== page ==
I’d argue that it is very expressive, concise, and straightforward. I call it json-spec. I named it after a Clojure library named spec. Writing specs feels like writing JSON. Specs by default are strict, which means that they don’t allow keys that are not specified, whereas lenient ones do. Turning strict specs into lenient ones is as easy as calling the method lenient.

The real power is that you can create specs from predicates and compose them:

BiFunction<Integer, Integer, Predicate<String>> lengthBetween =
       (min, max) -> string -> string.length() <= max && 
                               string.length() >= min;

BiFunction<Instant, Instant, Predicate<Instant>> instantBetween =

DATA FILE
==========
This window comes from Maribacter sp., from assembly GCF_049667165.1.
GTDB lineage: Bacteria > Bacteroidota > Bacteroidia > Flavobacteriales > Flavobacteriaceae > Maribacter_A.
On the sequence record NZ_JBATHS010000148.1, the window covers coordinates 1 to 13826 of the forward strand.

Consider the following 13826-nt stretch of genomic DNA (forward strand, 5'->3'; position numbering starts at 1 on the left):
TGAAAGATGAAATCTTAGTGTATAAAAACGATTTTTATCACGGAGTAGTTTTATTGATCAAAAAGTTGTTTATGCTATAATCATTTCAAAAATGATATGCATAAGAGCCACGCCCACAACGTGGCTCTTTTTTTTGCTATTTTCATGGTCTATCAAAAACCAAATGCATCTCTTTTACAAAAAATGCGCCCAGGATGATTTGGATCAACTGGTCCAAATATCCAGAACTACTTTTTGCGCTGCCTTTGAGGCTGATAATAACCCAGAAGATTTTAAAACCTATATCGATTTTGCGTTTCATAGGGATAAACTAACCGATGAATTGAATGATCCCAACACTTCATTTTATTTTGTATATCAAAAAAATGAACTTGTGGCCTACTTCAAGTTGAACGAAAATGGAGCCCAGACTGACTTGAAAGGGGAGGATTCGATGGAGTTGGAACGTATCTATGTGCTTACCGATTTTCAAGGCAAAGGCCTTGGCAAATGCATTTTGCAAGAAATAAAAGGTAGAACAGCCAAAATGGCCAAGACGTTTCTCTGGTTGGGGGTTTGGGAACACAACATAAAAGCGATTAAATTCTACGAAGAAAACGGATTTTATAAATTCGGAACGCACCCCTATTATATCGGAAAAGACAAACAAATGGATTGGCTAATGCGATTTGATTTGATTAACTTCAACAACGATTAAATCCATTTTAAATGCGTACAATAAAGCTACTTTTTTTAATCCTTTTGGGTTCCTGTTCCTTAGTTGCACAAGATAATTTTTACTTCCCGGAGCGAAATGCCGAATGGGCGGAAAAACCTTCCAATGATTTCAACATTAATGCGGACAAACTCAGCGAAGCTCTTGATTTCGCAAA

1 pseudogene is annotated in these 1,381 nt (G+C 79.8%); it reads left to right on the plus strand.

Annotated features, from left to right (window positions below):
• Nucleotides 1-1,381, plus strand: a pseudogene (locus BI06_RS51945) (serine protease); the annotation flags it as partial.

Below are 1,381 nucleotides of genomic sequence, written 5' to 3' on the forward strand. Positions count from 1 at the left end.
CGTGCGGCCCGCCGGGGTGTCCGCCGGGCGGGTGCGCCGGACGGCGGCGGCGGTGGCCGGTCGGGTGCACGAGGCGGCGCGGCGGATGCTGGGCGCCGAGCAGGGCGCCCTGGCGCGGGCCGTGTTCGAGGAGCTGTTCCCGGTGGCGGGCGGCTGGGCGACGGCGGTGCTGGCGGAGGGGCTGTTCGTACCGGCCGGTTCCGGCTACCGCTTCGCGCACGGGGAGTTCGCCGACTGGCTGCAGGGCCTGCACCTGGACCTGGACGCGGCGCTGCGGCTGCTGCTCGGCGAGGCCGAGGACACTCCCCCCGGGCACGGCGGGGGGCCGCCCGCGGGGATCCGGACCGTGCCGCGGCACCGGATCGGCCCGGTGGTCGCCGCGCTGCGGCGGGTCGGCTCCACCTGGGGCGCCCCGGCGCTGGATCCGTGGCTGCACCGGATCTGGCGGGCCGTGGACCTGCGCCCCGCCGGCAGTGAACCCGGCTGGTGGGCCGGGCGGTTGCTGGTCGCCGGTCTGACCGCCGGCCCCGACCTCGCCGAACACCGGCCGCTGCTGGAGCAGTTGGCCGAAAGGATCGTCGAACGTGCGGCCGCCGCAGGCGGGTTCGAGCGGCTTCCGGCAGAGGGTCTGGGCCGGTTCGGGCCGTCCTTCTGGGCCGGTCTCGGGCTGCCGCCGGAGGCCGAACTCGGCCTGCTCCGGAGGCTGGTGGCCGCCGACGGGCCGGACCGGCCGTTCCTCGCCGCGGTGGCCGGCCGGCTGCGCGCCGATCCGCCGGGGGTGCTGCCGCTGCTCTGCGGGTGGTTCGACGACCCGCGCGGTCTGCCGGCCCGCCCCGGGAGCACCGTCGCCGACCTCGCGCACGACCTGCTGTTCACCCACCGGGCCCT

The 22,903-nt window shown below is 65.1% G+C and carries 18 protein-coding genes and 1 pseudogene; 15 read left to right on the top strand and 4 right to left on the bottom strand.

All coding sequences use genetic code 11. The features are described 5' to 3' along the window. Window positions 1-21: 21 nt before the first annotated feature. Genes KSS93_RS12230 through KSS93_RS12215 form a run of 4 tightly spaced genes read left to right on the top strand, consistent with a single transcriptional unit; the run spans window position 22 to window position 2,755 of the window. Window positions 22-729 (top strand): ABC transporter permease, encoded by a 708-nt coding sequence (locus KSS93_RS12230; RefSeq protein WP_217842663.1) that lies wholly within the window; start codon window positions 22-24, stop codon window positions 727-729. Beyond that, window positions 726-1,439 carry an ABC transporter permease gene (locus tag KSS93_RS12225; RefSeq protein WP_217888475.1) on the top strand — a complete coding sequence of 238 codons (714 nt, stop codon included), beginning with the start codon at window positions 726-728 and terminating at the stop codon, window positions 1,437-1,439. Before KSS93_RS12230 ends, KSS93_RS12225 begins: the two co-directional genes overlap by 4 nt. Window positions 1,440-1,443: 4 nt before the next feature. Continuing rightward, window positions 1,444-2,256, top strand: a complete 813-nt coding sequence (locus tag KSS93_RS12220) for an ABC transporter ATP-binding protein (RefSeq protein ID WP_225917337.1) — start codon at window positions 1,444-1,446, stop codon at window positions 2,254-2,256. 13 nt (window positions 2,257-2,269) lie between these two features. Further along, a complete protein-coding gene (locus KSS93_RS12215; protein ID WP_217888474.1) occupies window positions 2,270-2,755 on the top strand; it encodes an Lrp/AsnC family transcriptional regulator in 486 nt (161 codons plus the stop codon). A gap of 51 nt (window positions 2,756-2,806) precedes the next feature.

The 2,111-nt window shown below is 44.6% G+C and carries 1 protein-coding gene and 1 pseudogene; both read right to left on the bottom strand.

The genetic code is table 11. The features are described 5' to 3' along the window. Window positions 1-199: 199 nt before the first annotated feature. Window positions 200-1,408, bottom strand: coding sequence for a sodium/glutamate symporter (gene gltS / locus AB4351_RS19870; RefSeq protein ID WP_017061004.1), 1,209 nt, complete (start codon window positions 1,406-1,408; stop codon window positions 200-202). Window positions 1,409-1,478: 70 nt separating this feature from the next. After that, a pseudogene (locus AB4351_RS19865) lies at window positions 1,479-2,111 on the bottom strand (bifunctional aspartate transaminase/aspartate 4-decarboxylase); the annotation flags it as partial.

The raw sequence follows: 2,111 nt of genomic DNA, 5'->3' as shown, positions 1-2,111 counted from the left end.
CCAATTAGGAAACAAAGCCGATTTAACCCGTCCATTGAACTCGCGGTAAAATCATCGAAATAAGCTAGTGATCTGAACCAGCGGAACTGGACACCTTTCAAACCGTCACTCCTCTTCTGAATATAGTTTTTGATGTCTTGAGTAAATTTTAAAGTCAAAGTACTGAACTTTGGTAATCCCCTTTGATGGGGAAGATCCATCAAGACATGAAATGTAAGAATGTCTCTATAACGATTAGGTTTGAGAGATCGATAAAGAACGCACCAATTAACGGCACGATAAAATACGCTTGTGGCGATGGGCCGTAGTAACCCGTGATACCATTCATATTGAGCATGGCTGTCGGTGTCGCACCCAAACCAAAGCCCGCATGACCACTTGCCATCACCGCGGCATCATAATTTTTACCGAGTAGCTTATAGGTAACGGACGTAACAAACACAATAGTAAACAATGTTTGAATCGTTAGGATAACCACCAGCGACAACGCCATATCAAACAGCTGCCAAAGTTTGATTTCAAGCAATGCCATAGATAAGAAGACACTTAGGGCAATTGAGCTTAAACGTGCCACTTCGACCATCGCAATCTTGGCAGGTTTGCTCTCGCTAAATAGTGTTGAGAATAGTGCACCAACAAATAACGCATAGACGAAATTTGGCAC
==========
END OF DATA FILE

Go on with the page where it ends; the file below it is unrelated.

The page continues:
(min, max) -> instant -> min.isBefore(instant) && 

BiFunction<Long, Long, Predicate<BigDecimal>> decBetween =
      (min, max) -> n -> BigDecimal.valueOf(min).compareTo(n) < 0 && 
                         BigDecimal.valueOf(max).compareTo(n) > 0;
int MAX_TAG_LENGTH = 20;
int MAX_TAGS_SIZE = 10;
long LAT_MIN = -90;
long LAT_MAX = 90;
long LON_MIN = -180;
long LON_MAX = 180;    

Predicate<String> nameSpec = lengthBetween.apply(0, MAX_NAME_LENGTH);
Predicate<String> surnameSpec = lengthBetween.apply(0, MAX_SURNAME_LENGTH);
Predicate<String> phoneSpec = lengthBetween.apply(0, MAX_PHONE_LENGTH);
Predicate<Instant> registrationDateSpec = instantBetween.apply(Instant.EPOCH, Instant.MAX);

Predicate<BigDecimal> latitudeSpec = decBetween.apply(LAT_MIN, LAT_MAX);

Predicate<BigDecimal> longitudeSpec = decBetween.apply(LON_MIN, LON_MAX);

Predicate<String> citySpec = lengthBetween.apply(0, MAX_CITY_LENGTH);
Predicate<String> tagSpec = lengthBetween.apply(0, MAX_TAG_LENGTH);